Survival in the Age of Spotify
Two rock musicians find flaws—and hope—in a book that suggests how artists can earn a decent living even after free online access to music has ravaged the business.
Mann: Ted, we are both intimately affected by the issues discussed in Cory Doctorow’s book Information Doesn’t Want to Be Free. I was very apprehensive about how to approach it. I thought, “If I’m going to be reading a bunch of suggestions about how I can tweet for couches to sleep on after shows, I’m going to be really depressed.” And in fact, in the beginning of the book there’s a lot of that language we’re familiar with that comes across as: “Those artists out there who were doing okay by the old systems and now are flailing—too bad! Sorry, lamplighters! Too bad you couldn’t keep up, buggy-whip makers!”
Leo: I’ve been frustrated that artists are not allowed to have a nuanced position. We seem to get shoehorned into the extreme camps of “completely pro–free culture” or “completely anti-technology.” When the record labels or publishing houses get together to hammer out deals with intermediaries (be they ISPs, streaming services, or digital storefronts), we are rarely, if ever, invited to the table and have no choice but to react to what’s already been decided. As someone who loves the Internet but hopes for more creative solutions to “free vs. paid” than the binary extremes we seem to be forced to choose between, I am pretty tired of that language. It’s off-putting to have a book that purports to have your best interests at heart open with so much of that language of conflict.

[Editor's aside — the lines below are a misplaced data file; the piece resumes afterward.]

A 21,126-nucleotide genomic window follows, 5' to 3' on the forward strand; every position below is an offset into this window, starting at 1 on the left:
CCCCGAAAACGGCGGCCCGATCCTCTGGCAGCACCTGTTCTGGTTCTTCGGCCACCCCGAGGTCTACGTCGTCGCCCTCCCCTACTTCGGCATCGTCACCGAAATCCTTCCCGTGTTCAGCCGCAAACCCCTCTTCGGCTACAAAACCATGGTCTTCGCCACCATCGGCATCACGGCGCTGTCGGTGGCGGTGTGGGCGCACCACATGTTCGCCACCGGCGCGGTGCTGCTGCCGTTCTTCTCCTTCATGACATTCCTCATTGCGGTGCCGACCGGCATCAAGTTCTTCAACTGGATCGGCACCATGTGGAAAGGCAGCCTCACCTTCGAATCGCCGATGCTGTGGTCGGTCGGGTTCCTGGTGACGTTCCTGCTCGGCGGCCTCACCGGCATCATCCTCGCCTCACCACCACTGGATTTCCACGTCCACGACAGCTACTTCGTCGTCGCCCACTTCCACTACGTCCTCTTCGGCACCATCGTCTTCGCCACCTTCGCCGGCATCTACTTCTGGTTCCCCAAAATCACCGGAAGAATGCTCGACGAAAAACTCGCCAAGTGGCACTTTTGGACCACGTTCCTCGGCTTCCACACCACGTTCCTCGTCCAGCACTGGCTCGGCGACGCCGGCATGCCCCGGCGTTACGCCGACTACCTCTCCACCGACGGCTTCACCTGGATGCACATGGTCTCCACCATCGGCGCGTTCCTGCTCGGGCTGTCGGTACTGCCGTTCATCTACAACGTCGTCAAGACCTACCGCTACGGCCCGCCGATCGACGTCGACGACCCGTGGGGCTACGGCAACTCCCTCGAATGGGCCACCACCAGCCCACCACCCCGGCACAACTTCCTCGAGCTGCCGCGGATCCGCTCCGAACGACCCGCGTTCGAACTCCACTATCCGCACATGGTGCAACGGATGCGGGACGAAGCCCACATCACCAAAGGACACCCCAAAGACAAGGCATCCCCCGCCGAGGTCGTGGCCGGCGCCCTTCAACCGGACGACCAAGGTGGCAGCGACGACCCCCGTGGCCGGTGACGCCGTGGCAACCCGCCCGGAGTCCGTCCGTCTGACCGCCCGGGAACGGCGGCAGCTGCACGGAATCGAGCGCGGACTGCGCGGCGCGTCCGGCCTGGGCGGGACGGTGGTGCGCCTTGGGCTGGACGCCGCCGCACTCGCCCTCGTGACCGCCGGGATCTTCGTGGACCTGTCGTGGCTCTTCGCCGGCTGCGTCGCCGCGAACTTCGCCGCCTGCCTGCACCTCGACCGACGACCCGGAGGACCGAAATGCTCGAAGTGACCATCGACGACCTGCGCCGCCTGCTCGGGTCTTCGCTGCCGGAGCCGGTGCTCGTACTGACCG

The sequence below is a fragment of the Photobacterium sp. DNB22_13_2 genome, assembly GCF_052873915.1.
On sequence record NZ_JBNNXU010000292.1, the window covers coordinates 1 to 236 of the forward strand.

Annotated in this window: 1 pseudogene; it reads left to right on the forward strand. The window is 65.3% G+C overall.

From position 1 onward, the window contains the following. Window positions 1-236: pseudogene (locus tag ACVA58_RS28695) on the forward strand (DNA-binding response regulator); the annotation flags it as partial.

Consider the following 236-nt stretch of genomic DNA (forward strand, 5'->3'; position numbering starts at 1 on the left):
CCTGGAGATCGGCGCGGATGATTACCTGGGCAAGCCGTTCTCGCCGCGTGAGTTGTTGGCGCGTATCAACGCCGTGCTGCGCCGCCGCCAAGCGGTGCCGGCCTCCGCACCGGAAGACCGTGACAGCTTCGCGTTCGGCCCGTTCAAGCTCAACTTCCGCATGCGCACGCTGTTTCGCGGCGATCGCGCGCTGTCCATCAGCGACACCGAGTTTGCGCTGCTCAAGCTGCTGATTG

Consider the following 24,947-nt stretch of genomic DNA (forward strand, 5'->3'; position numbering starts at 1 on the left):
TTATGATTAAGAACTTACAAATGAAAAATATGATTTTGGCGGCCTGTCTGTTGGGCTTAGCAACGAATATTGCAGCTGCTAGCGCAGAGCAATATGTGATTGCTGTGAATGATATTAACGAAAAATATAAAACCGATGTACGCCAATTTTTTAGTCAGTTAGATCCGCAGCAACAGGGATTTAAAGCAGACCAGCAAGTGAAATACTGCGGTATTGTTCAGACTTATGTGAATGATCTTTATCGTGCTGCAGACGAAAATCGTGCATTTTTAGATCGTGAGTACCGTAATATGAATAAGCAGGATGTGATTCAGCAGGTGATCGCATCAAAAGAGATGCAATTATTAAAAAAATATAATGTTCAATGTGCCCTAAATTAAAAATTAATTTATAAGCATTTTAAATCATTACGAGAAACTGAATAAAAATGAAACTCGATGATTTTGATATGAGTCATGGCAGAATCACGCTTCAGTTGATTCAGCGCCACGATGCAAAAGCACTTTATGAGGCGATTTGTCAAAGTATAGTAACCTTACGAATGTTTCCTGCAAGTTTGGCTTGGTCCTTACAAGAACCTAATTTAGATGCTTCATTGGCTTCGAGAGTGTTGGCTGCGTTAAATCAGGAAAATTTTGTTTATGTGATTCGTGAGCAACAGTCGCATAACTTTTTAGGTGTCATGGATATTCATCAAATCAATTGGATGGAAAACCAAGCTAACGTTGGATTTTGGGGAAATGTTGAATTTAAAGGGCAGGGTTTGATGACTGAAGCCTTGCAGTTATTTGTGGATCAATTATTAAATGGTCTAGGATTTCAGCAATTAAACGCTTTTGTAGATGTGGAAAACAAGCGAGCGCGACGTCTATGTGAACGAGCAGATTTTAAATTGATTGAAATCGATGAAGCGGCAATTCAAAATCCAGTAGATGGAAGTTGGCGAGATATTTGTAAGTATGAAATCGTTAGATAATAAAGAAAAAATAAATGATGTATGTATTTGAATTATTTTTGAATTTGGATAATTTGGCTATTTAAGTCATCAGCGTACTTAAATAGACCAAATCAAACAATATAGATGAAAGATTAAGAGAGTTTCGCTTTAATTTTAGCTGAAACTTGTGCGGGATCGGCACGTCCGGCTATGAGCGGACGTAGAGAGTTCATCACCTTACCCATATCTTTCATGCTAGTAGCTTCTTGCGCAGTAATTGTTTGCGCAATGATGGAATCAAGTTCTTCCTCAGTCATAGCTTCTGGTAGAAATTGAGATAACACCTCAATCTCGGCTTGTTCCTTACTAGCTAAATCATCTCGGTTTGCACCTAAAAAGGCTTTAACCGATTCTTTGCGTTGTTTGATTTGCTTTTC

Mann: Right, and I’m not opposed to the usual solutions along the lines of “Tour more and sell T-shirts,” because that’s what we’ve been doing for decades. Nor am I opposed to the idea of musicians raising money through crowdfunding. I like all the creative energy you can put into premiums, videos, etc. You have to find a way to creatively self-market. But the need to keep turning up the volume and increasing the spectacle, clamoring for attention online, sometimes starts to sink to the level of an old-timey PR stunt, along the lines of flagpole sitting, and that isn’t appropriate for certain kinds of art or artists.
Leo: Indeed. And it isn’t guaranteed to be effective. I am truly moved seeing artists create mutually beneficial exchanges with their fans through crowdsourcing. But it’s worth considering, also, that in this particular model, fans’ investment in the person and personality of the artist drives their loyalty almost as much as the music. It’s an awesome thing to witness, but I’m not sure a market based on that model could even sustain more than a handful of successes. So it’s important to be careful of saying that this is the future—the only way to sustainability.
Information Doesn’t Want to Be Free
By Cory Doctorow
Mann: There’s no one-size-fits-all solution. Even identifying the problems facing artists as universal is wrong. Circumstances change, and artists are usually some of the most adaptable people on the planet.
Leo: The fact that we both felt put on the defensive by the tone early on is a flaw in the book itself. Because as Doctorow delves into the history of copyright law and digital locks later on, I found myself rapt and in pretty close alignment with his assessment of how negatively those locks affect us broadly—culturally, societally.
Mann: Oh, he hates digital locks. Do not bring a digital lock around Cory Doctorow!
Leo: And I agree with him. I hated Apple’s digital rights management from day one. I remember trying to DJ my sister’s wedding and wanting to play a few things from my library off someone else’s iTunes, having to deauthorize and reauthorize computers, and manage iPods and hard drives, etc.—First World problems, maybe, but frustrating impediments to just enjoying music, nonetheless. And probably more importantly, Doctorow opened my eyes to some of the more secretive and more nefarious ways digital locks are operating.